Media Effects Research Lab - Research Archive

The Effects of Interactivity-induced Control and Absorption on Persuasion

Student Researcher(s)

Lulu Peng (Ph.D Candidate); Jomara Binda (Ph.D Candidate)

Faculty Supervisor

Dr. S. Shyam Sundar


Recent studies (e.g., Kang & Sundar, 2016; Oh & Sundar, 2015) revealed that simply changing media features can have an impact on persuasive outcomes of health-related content; however, the question remains as to whether and how interactivity can enhance the persuasiveness of specific message types, such as fear appeals.

We proposed that certain interactivity affordances may function to increase persuasion by enhancing fear arousal and suppressing psychological reactance. The interactivity effects model (Sundar, 2007) argues that the proximal outcomes (e.g., perceived contingency) of interactivity can contribute to user engagement. Users that are more involved in the content are potentially more subject to the influence of emotional appeals (Slater & Rouner, 2002), meaning that they may experience a higher level of fear arousal. In addition, some types of interactivity affordances indicate more action possibilities and system responsiveness (Oh & Sundar, 2015; Sundar, Bellur, Oh, Jia, & Kim, 2016), which likely renders a sense of control. Perceived control elicited by website interactivity may counteract perceived threat to freedom provoked by fear appeals and the suppression of perceived threat to freedom can lead to more promising persuasive outcomes.


H1: Modality interactivity → Interface assessment → Absorption → Fear → Persuasion 
H2: Message interactivity → Perceived contingency → Absorption → Fear → Persuasion
H3: Source interactivity → Agency enhancement → Absorption → Fear → Persuasion
H4: Message interactivity → Perceived contingency →Perceived control → Perceived threat to freedom (Reactance) →Persuasion
H5: Source interactivity→ Agency enhancement →Perceived control → Perceived threat to freedom (Reactance) → Persuasion 


A 2 (modality interactivity: presence vs. absence) × 2 (message interactivity: presence vs. absence) × 2 (source interactivity: presence vs. absence) fully factorial, between-subjects experiment was utilized to test the hypotheses. Participants (N = 272) were randomly assigned to one of the conditions (i.e., to browse one of the websites with fear-based persuasive content) and asked to answer questions regarding their perceptions of the website as well as their intention of compliance.

Interactivity, image 1

Figure 1. Modality interactivity: the absence condition (a) and the presence condition (b).











Interactivity, image 2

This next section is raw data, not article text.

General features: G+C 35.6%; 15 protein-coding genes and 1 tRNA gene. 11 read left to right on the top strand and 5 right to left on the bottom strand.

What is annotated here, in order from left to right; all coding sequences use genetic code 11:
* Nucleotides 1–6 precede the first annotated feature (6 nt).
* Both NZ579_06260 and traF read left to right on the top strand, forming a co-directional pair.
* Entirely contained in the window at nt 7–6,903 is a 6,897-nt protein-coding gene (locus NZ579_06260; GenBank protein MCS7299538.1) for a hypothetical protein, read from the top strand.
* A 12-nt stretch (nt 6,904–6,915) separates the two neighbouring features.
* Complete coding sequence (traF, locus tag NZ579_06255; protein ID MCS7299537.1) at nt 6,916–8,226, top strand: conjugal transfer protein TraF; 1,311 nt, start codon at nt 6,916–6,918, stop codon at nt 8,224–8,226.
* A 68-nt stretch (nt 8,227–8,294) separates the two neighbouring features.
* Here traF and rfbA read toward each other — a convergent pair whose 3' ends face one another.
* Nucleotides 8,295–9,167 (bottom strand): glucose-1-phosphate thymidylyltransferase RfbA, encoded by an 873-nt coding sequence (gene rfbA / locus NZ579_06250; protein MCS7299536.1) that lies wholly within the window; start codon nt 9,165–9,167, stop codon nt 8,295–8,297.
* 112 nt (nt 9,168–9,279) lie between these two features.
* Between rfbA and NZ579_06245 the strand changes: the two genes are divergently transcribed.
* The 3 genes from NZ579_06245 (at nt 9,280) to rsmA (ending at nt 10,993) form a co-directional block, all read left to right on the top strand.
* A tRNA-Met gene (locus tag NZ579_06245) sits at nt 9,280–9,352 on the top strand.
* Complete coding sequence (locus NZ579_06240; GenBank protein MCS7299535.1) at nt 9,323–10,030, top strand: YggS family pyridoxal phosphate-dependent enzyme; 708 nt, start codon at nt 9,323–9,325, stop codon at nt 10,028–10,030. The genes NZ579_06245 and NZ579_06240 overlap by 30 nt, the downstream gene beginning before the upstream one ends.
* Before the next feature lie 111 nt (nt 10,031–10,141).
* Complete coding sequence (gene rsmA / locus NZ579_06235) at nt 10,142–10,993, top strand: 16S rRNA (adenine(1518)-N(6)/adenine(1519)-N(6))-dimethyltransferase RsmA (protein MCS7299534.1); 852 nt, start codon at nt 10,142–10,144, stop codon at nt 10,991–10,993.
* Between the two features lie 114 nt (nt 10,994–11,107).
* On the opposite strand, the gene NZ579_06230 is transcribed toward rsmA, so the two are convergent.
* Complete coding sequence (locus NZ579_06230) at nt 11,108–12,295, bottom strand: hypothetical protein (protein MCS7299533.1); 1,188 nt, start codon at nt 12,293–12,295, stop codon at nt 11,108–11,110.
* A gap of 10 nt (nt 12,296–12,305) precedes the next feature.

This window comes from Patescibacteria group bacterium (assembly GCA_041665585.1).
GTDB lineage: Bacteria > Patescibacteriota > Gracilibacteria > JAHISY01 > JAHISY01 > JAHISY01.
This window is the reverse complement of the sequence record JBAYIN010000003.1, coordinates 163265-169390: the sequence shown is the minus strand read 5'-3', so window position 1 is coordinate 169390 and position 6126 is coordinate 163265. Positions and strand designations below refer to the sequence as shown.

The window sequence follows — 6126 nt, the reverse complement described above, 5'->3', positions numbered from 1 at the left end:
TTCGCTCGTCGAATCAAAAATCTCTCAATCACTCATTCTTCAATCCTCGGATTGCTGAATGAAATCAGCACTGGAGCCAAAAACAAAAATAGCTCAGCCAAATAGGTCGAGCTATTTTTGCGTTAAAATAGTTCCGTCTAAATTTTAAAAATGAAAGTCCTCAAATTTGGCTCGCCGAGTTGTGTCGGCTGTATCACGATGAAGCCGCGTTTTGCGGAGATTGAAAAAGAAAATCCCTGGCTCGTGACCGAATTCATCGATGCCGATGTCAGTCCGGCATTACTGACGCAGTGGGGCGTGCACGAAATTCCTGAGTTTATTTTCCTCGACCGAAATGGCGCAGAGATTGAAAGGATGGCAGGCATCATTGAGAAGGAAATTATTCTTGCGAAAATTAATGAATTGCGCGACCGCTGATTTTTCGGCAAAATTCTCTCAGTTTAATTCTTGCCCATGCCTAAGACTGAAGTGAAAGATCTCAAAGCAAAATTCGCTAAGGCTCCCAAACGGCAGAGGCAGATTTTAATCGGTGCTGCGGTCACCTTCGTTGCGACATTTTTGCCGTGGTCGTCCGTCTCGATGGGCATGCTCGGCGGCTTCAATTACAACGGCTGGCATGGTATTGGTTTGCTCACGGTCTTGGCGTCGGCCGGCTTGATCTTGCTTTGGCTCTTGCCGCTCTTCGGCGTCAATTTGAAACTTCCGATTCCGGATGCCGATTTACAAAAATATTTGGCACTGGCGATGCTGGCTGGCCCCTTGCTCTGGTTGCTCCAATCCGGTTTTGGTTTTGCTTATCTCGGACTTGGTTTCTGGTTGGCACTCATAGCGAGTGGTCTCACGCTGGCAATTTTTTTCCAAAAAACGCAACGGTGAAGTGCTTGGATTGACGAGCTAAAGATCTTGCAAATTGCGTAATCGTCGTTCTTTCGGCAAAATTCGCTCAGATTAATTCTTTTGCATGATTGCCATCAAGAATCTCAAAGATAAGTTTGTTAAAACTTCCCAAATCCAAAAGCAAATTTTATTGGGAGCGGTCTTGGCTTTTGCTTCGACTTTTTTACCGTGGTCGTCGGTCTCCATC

Figure 2. Message interactivity: the absence condition (left) and the presence condition (right).










Interactivity, image 3

Figure 3. Source interactivity: the presence condition (Share on Social Media (top) and Leave Comments (bottom).







H2-H5 were supported; H1 was not supported. We did not find a significant effect of modality interactivity (manipulated as a gallery) on interface assessment. Message interactivity (layered content and breadcumbs) promoted perceived contingency, which led to more cognitive absorption in the site, resulting in more fear arousal, hence more persuasion. Perceived contingency also suppressed perceived threat to freedom (a proxy for psychological reactance) prompted by the content through perceived control of the interface, resulting in more intention of compliance. Furthermore, source interactivity (sharing and commenting functions) promoted perceived agency, which led to more user engagement (i.e., cognitive absorption), resulting in more fear arousal, hence more intention to follow the advocated behavior. The enhanced agency also led to more perceived control of the interface, which suppressed perceived threat to freedom prompted by the content, resulting in more intention of compliance.


Perceived control and cognitive absorption were identified as the key mediators that bridged the effects of medium and content: perceived control generated by interactivity affordances could reduce perceived threat to freedom evoked by the persuasive content; engagement with the site could increase fear arousal as a way to influence persuasion.

This study suggests the potential to mitigate unintended message effects with medium-related strategies by revealing a relation between perceived control and threat to freedom. Campaign designers who use websites as information dissemination channels and aim to suppress reactance are advised to seek ways to enhance perceived control such that the counterproductive perceptions or behaviors associated with reactance are reduced. In addition, given that the level of fear arousal might differ depending on to what extent an individual was absorbed in the site, health campaign designers that focus on fear appeals and seek to use a web-based channel may look into ways to promote absorption as a means to instigate more fear arousal.

For more details regarding the study contact

Dr. S. Shyam Sundar by e-mail at or by telephone at (814) 865-2173

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